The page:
A for asian

A for Asian



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“Model minority”, dubious humor, disguised compliments, anti-Asian racism often wears many invisible masks.

The Vietnamese Community Resource Centre (CVietRC) will present four trilingual video vignettes on the theme of anti-Asian racism in Canada. Each vignette focuses on a specific group: the frail elderly, women, the LGBTQIA2+ community and teenagers.

  1. Seniors of Vietnamese origin living in residential or hospital settings experience discrimination. Their stories, shared within the community, between family and friends, attest to the scale, intensity and consequences of discriminatory acts. However, these victims prefer to put up with the aggression. Fearing reprisals or abuse, they remain silent
  2. Women of Vietnamese origin are victims of both racism and sexism. These women are often portrayed in a pejorative way. The silent wife. The passive girlfriend. The sexy classmate. They are caricatures. Over time, they become stereotypes. The myth persists and is passed down from mother to daughter.
  3. The form of discrimination and anti-Asian racism that affects members of the LGBTQIA2+ community of Vietnamese origin is all the more reprehensible because it carries with it several prejudices. What’s more, the victims prefer to keep quiet so as not to feel doubly marginalized.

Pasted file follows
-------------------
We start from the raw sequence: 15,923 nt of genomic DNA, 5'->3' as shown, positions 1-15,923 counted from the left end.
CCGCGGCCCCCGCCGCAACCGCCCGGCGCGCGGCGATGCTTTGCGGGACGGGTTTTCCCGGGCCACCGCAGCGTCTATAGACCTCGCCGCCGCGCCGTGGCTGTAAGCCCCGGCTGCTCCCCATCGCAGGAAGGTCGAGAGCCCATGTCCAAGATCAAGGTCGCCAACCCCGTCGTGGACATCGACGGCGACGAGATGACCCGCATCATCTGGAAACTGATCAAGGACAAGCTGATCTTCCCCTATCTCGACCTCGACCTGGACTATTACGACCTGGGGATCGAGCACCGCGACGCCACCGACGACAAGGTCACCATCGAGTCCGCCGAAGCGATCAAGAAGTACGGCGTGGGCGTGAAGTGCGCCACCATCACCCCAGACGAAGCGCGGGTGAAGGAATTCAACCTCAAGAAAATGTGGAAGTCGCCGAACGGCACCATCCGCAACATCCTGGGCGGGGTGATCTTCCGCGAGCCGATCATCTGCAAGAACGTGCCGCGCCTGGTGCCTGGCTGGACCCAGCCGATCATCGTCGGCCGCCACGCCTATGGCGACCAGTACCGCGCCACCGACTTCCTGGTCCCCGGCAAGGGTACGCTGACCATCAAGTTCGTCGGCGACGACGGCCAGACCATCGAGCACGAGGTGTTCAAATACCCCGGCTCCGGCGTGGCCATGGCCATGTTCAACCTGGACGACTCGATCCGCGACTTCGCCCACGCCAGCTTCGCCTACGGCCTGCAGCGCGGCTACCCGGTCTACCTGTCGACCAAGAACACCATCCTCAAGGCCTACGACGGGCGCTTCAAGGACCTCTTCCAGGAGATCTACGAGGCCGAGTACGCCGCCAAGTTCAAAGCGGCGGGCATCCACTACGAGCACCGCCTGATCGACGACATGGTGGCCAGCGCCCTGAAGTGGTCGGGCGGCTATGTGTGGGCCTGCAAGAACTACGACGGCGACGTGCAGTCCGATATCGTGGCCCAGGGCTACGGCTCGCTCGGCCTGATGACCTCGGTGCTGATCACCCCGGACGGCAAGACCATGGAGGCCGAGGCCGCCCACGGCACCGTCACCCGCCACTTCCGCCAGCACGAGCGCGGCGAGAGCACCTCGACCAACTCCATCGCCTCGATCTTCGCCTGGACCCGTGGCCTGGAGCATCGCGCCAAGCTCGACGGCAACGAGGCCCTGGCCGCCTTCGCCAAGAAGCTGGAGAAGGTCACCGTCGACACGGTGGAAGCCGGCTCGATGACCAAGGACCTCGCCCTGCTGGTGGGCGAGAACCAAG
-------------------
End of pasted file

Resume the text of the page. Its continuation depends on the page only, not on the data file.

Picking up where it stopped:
4. Having earned the label of “model minority”, the majority of the Vietnamese community adopts a silent stance. This is borne out by the low number of recorded cases of hostility. Unfortunately, the racism suffered by teenagers of Vietnamese origin can affect their social development in insidious ways. It raises questions about identity and the sense of belonging. These young victims of racist attacks often develop feelings of distress, rejection, devaluation, marginalization, hatred and violence against themselves and others, as well as depression and low self-esteem. Ultimately, it leads to isolation. These experiences lead some young people to drop out of school and society in general.

This project is the result of a collaboration between Sophie Hamisultane, professor at the Université de Montréal’s School of Social Work, and the Vietnamese Community Resources Center.

“We thank the Canadian Race Relations Foundation for its support through funding from the Government of Canada.”